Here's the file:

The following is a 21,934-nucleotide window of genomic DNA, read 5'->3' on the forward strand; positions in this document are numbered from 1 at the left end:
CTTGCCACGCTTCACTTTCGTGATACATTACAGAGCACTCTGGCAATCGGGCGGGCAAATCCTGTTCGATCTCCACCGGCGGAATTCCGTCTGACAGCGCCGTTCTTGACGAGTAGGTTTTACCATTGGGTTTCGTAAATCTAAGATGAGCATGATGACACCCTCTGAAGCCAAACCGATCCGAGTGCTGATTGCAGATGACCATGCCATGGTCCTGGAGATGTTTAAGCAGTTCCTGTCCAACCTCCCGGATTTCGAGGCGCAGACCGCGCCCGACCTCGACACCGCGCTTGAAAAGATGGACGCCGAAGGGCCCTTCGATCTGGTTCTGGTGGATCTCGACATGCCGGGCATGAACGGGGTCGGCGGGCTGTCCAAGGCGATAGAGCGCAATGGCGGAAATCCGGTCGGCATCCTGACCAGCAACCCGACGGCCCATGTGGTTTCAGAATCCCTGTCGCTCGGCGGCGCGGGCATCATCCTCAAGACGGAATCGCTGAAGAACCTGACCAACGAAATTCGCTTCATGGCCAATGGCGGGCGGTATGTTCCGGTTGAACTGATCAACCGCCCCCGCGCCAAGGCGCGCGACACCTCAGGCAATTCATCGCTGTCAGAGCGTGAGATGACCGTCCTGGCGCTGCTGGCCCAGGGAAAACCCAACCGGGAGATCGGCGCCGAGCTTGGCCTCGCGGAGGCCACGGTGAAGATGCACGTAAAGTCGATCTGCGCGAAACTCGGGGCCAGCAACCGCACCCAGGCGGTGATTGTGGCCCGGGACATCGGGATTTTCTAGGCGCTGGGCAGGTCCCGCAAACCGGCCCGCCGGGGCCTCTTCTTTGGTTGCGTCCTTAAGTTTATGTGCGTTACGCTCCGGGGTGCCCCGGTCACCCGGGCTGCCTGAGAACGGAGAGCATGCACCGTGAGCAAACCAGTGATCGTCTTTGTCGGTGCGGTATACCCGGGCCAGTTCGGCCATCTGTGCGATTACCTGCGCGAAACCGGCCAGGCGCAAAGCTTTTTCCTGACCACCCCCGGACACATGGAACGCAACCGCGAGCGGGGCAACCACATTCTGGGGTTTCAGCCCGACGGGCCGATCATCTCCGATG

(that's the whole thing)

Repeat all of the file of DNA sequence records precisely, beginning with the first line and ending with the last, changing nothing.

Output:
The following is a 21,934-nucleotide window of genomic DNA, read 5'->3' on the forward strand; positions in this document are numbered from 1 at the left end:
CTTGCCACGCTTCACTTTCGTGATACATTACAGAGCACTCTGGCAATCGGGCGGGCAAATCCTGTTCGATCTCCACCGGCGGAATTCCGTCTGACAGCGCCGTTCTTGACGAGTAGGTTTTACCATTGGGTTTCGTAAATCTAAGATGAGCATGATGACACCCTCTGAAGCCAAACCGATCCGAGTGCTGATTGCAGATGACCATGCCATGGTCCTGGAGATGTTTAAGCAGTTCCTGTCCAACCTCCCGGATTTCGAGGCGCAGACCGCGCCCGACCTCGACACCGCGCTTGAAAAGATGGACGCCGAAGGGCCCTTCGATCTGGTTCTGGTGGATCTCGACATGCCGGGCATGAACGGGGTCGGCGGGCTGTCCAAGGCGATAGAGCGCAATGGCGGAAATCCGGTCGGCATCCTGACCAGCAACCCGACGGCCCATGTGGTTTCAGAATCCCTGTCGCTCGGCGGCGCGGGCATCATCCTCAAGACGGAATCGCTGAAGAACCTGACCAACGAAATTCGCTTCATGGCCAATGGCGGGCGGTATGTTCCGGTTGAACTGATCAACCGCCCCCGCGCCAAGGCGCGCGACACCTCAGGCAATTCATCGCTGTCAGAGCGTGAGATGACCGTCCTGGCGCTGCTGGCCCAGGGAAAACCCAACCGGGAGATCGGCGCCGAGCTTGGCCTCGCGGAGGCCACGGTGAAGATGCACGTAAAGTCGATCTGCGCGAAACTCGGGGCCAGCAACCGCACCCAGGCGGTGATTGTGGCCCGGGACATCGGGATTTTCTAGGCGCTGGGCAGGTCCCGCAAACCGGCCCGCCGGGGCCTCTTCTTTGGTTGCGTCCTTAAGTTTATGTGCGTTACGCTCCGGGGTGCCCCGGTCACCCGGGCTGCCTGAGAACGGAGAGCATGCACCGTGAGCAAACCAGTGATCGTCTTTGTCGGTGCGGTATACCCGGGCCAGTTCGGCCATCTGTGCGATTACCTGCGCGAAACCGGCCAGGCGCAAAGCTTTTTCCTGACCACCCCCGGACACATGGAACGCAACCGCGAGCGGGGCAACCACATTCTGGGGTTTCAGCCCGACGGGCCGATCATCTCCGATG